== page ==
1896 $1 PR69 Ultra Cameo NGC....
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For example: On Tuesday, you bid $1500 against Bidder A's Maximum Bid of $1000, raising Current Bid to $1100. Then on Thursday, Bidder B, seeing a Current Bid of $1100, guesses the final price and decides to bid $1501, outbidding your Maximum Bid by $1. You would now have to bid $1600 through Heritage Internet bidding or $1550 on Heritage Live (if available for the auction) to possibly win that lot. Next time, maybe you'll bid $1502 and outbid Bidder B by $1!
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Terms and Conditions
Extended Payment Plan for Heritage Owned Inventory Items(excludes Virtual Bourse, Comic Market and Virtual Sports Show)
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Note: The extra increment won't be placed until the item is up for live bidding, so it is possible that you could be outbid by a bid placed prior to live bidding, such as another proxy bid, live proxy bid, mail bid, etc., which could result in your losing the lot by that one increment. For the same reason, it is also possible that a currently losing bid with bid protection placed could potentially win the lot once the lot is subject to live bidding and the Bid Protection increment(s) is placed.
Sole Star Coin at This Level
"Proofs are usually very attractive. Wayne Miller wrote that Proof dollars of 1896-1898 evidence the most awesome cameo contrast of any Proofs in the Morgan series. Even Proof-62 and 63 coins are apt to have a special degree of aesthetic appeal. Proofs of this and the next two years show that the Mint could turn out exceptional products if it wanted to."
One explanation for the high quality seen on many 1896 proof dollars is that two obverse dies were used to produce the 762 proofs struck. Assuming that the first few dozen coins struck from a fresh pair of dies would be cameos, the fact that two dies were used should double the number of cameo coins produced. And that appears to be just what happened in 1896, even though other dates (the 1895, for instance) had two or more dies used to strike proof dollars. One can then surmise that Bowers' statement "Proofs of this and the next two years show that the Mint could turn out exceptional products if it wanted to" is not only true, but it also points to a conscious desire on the part of Mint employees to turn out a superior product.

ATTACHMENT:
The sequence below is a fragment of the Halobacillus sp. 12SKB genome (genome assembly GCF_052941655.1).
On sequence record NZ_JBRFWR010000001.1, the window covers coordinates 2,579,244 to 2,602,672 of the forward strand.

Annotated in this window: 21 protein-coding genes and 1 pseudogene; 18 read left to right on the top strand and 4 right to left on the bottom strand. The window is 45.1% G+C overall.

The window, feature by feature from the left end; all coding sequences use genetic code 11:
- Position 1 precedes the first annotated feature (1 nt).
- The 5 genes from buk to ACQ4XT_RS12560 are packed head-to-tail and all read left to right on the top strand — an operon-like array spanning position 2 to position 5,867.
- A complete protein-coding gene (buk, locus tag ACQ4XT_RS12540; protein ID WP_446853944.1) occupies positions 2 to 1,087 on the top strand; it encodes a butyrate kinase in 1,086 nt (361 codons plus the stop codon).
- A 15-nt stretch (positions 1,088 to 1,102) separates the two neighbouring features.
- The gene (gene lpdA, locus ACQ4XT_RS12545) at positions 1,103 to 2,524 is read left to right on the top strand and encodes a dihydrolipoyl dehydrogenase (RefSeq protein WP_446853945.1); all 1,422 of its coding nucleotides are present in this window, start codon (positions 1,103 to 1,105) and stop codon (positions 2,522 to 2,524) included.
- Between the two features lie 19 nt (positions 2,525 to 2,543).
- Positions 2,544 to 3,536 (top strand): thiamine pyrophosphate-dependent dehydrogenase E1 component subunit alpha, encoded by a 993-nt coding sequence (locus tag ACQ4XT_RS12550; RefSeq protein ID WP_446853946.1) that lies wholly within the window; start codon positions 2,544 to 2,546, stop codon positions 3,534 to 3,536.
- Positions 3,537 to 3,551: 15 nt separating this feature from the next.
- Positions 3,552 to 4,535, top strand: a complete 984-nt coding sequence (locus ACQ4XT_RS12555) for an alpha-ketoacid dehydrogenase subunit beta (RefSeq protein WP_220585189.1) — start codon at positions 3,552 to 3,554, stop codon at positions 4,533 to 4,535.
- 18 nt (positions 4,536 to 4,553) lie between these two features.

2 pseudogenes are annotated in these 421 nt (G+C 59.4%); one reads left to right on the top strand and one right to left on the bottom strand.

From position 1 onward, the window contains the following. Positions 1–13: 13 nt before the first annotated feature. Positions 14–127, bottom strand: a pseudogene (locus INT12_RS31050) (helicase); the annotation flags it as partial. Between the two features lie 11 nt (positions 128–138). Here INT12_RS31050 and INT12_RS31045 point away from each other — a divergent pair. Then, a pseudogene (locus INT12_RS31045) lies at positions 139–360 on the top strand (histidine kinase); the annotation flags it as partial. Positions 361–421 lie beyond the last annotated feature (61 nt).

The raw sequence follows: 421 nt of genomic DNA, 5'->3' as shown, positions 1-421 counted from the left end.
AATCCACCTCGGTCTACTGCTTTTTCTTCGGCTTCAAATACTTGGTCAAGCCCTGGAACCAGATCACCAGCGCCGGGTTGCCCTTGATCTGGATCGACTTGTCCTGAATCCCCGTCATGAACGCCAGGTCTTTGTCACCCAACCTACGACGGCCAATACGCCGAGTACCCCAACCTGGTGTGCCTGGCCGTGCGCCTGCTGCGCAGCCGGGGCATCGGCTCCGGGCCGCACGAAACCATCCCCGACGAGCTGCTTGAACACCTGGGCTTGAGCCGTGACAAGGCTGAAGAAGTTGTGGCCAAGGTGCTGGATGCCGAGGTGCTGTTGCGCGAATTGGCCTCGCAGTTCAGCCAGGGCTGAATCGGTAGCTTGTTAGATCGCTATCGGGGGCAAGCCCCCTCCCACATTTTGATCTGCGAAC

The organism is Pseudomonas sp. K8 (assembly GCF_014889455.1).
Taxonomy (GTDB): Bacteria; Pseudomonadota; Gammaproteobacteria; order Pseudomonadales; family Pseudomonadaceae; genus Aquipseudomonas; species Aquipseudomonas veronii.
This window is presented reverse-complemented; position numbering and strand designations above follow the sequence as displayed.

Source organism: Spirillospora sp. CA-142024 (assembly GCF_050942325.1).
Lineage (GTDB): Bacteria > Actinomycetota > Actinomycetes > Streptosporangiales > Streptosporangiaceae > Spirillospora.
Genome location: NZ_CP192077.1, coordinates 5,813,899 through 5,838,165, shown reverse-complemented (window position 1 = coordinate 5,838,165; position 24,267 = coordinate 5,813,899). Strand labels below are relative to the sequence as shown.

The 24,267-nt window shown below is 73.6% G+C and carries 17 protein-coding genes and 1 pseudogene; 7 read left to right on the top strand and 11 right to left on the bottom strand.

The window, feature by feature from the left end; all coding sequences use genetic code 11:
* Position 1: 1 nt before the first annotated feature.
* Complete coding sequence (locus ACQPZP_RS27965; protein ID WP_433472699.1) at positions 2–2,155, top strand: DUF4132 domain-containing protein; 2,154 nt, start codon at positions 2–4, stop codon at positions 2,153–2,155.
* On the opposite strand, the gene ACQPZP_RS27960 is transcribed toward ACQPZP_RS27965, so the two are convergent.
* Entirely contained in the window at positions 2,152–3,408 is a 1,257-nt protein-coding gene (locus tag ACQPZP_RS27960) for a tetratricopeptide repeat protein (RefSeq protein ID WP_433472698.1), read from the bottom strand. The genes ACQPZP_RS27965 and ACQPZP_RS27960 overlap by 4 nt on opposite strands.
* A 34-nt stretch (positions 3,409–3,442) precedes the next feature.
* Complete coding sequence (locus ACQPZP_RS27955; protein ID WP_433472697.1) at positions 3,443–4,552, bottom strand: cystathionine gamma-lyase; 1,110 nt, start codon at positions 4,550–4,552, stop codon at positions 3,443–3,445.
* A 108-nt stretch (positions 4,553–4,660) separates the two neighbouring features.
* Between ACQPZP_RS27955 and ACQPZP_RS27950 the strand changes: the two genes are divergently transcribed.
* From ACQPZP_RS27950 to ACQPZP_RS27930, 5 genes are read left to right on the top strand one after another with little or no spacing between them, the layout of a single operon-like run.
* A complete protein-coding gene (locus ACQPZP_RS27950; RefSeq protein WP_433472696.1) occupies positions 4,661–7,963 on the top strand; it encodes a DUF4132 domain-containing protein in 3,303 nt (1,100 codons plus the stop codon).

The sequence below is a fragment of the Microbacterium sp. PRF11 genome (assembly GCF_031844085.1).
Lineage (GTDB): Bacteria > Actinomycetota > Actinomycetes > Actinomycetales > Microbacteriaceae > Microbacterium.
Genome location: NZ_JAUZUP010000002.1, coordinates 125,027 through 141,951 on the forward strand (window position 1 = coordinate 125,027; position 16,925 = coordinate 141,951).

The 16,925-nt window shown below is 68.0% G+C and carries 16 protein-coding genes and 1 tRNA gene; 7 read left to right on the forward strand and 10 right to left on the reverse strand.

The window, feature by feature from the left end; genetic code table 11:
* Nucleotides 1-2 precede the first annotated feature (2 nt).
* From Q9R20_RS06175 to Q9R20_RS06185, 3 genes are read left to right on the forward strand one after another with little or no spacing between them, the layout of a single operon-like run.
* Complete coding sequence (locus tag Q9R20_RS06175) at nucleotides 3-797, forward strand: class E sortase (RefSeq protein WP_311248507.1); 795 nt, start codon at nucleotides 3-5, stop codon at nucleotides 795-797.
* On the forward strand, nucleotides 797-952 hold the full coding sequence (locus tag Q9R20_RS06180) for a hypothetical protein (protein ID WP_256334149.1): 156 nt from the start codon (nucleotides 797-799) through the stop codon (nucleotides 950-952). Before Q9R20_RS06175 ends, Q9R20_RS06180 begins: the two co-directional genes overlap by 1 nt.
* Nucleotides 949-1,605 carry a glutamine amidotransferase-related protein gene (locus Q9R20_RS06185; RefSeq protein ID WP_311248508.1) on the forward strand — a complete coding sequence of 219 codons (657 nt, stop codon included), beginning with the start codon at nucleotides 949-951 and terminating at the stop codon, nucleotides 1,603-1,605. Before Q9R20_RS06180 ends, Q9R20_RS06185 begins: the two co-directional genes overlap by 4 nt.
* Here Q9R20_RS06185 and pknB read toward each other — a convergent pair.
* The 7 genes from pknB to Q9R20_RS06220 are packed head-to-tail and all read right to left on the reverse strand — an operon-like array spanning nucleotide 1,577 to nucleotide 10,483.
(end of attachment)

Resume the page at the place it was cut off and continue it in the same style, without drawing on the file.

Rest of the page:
With the reputation 1896 has for attractive proof coinage, at the PR69 level, this coin represents the best of the best. The surfaces are suggestive of Ultra Cameo proofs that the Mint produced beginning in the 1980s. It is truly remarkable that such a coin predates those coins by some 80 years. The fields are extraordinarily deep in their mirrored reflectivity. This, of course, is in part from the sharply contrasting frost on the devices, but it is also simply because the fields on the dies were so heavily polished prior to striking and the planchet heavily polished also. Again: a "conscious desire ... to turn out a superior product." The devices are heavily frosted and balanced in appearance from side to side. This combination of thick mint frost and deep mirrors gives the coin its Ultra Cameo status. The surfaces appear perfect to the unaided eye. However, perfection would be unrealistic for a coin that was struck 110 years ago. Magnification reveals very light hairlines (definitely not from cleaning) on the cheek of Liberty. Again, magnification is required, and these "imperfections" do not impair the overall appearance or eye appeal of this stunning proof dollar. Simply outstanding quality in a proof Morgan and a coin that is sure to be of great interest to both Morgan specialists and collectors of 19th century proof type. Of the three submissions that NGC has certified at the PR69 Ultra Cameo level, this coin with the added Star designation is the only such (5/13).
Ex: Atlanta ANA Signature (Heritage, 4/2006), lot 1202, which realized $126,500.
From The Greensboro Collection, Part IV.(Registry values: N10218) (PCGS# 97331)
Service and Handling Description: Coins & Currency (view shipping information)